UK businesses are doing their bit to counter the increasing levels of obesity among the British workforce, says entrepreneur Paul Landau.
Mr Landau is the founder of Fitbug.com, an online health and wellbeing service which uses an interactive tracking device to help people lose weight and improve their fitness.
The Fitbug is a pedometer-style gadget that fits inside a pocket or clips on to a belt and counts the number of steps taken and calories burned. Each week, users log on to the website to track their progress to receive health updates and new targets, including a healthy eating plan.
Launched in 2005, the concept was initially aimed at consumers, but Mr Landau realised there was a greater opportunity among corporate clients, wanting to use Fitbug to measure the general health of their workforce. The company now has around 25,000 clients - 75 per cent of them corporate. They include Tesco, BP, O2, Ford, Sport England and Channel 4.
"Until recently, I think many companies just wanted to tick the box and say: ‘Yes, we are doing something healthy for our staff'. But now most companies recognise that having healthier staff has real business benefits," says Mr Landau, 33.
"Healthier staff have less sickness absence and are more productive, so there is a real return of investment that you can show. The traditional thing for companies to do was to get a discounted gym membership for their staff, but there is only a certain percentage of people that the gym appeals to. Many people out there are still afraid of exercise, lack motivation and need some hand-holding."
A self-confessed fitness fanatic, Mr Landau left management consultancy firm Accenture to start the company. He secured the £240,000 seed funding from ADDleisure, the AIM traded company formed to develop products and services in the health and wellness sector.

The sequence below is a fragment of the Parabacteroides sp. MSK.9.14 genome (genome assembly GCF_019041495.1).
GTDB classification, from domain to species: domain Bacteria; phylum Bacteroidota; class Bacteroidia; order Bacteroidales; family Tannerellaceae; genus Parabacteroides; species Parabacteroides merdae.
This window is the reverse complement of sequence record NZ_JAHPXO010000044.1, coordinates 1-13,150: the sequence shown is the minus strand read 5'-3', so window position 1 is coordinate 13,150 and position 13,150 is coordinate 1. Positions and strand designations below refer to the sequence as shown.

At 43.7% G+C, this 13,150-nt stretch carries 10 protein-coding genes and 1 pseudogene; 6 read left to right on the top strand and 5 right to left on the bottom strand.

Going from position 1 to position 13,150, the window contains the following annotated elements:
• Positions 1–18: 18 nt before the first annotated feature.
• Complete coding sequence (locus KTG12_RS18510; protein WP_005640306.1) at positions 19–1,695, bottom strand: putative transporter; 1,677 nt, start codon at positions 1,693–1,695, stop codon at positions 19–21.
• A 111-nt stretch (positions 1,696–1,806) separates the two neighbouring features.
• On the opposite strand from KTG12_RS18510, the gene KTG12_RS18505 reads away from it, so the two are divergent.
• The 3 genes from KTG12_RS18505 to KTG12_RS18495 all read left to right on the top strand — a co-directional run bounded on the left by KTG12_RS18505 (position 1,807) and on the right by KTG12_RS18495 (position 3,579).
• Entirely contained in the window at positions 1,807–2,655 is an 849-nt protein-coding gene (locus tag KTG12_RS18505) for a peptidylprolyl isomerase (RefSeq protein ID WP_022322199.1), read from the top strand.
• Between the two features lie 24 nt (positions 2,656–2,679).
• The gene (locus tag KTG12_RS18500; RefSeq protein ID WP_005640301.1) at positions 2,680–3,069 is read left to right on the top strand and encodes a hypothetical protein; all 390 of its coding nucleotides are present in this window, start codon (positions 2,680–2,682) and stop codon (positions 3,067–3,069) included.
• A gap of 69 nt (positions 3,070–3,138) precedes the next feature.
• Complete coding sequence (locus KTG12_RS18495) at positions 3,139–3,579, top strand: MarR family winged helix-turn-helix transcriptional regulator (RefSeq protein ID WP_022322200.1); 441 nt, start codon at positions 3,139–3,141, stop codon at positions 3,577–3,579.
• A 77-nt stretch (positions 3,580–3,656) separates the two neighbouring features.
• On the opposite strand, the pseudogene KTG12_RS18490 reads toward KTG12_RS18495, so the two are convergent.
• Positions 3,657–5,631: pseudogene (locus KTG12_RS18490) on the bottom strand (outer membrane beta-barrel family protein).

Its founders are some of the industry's best-known entrepreneurs: David Turner, co-founder of LA Fitness; Allan Fisher, founder of Holmes Place; and David Cummin, founder of the software company Membertrack.
"They took to the idea quite quickly, especially David Turner," says Mr Landau. "David recognised that one glove doesn't fit all and that there needed to be other solutions to help those people who didn't want to work out but knew they should be improving their lifestyles. Both Davids bought into the Fitbug concept fairly quickly and then David Turner sent me off to meet Allan Fisher to get his viewpoint."
Bupa are now 50 per cent shareholders in Fitbug and offer the service to selected clients who come in for health checks. Insurance company PruHealth is also a partner.
PruHealth members who use Fitbug can earn points and get discounts on their premiums each year. This contract has recently been extended by a further five years - taking the partnership through to 2014.
Mr Laundau admits he did not anticipate how significant the corporate market would become. "I thought: ‘Why were we going after the gym-goers who already exercise when there are probably 90 per cent of people out there who don't or haven't made the jump to do something about it yet?' Those people who knew they should be doing more but didn't really know where to start.
"I figured there had to be a more realistic alternative for people."
Mr Landau started getting approached by major companies. "It was around the time that the obesity epidemic was starting to get into the press," he said. "I was always confident about the concept but probably didn't realise how important the B2B channel would become."
The programme is being piloted by Bradford & Airedale Primary Care Trust, where around 200 obese patients are on the scheme. Six months in, there has been a reduction in patient prescription levels. Mr Landau hopes to get other PCTs on board and is also working with gyms, including Israel-based Holmes Place International, which will use Fitbug technology.
Growing up in Hendon, North London, Mr Landau lives in Hampstead.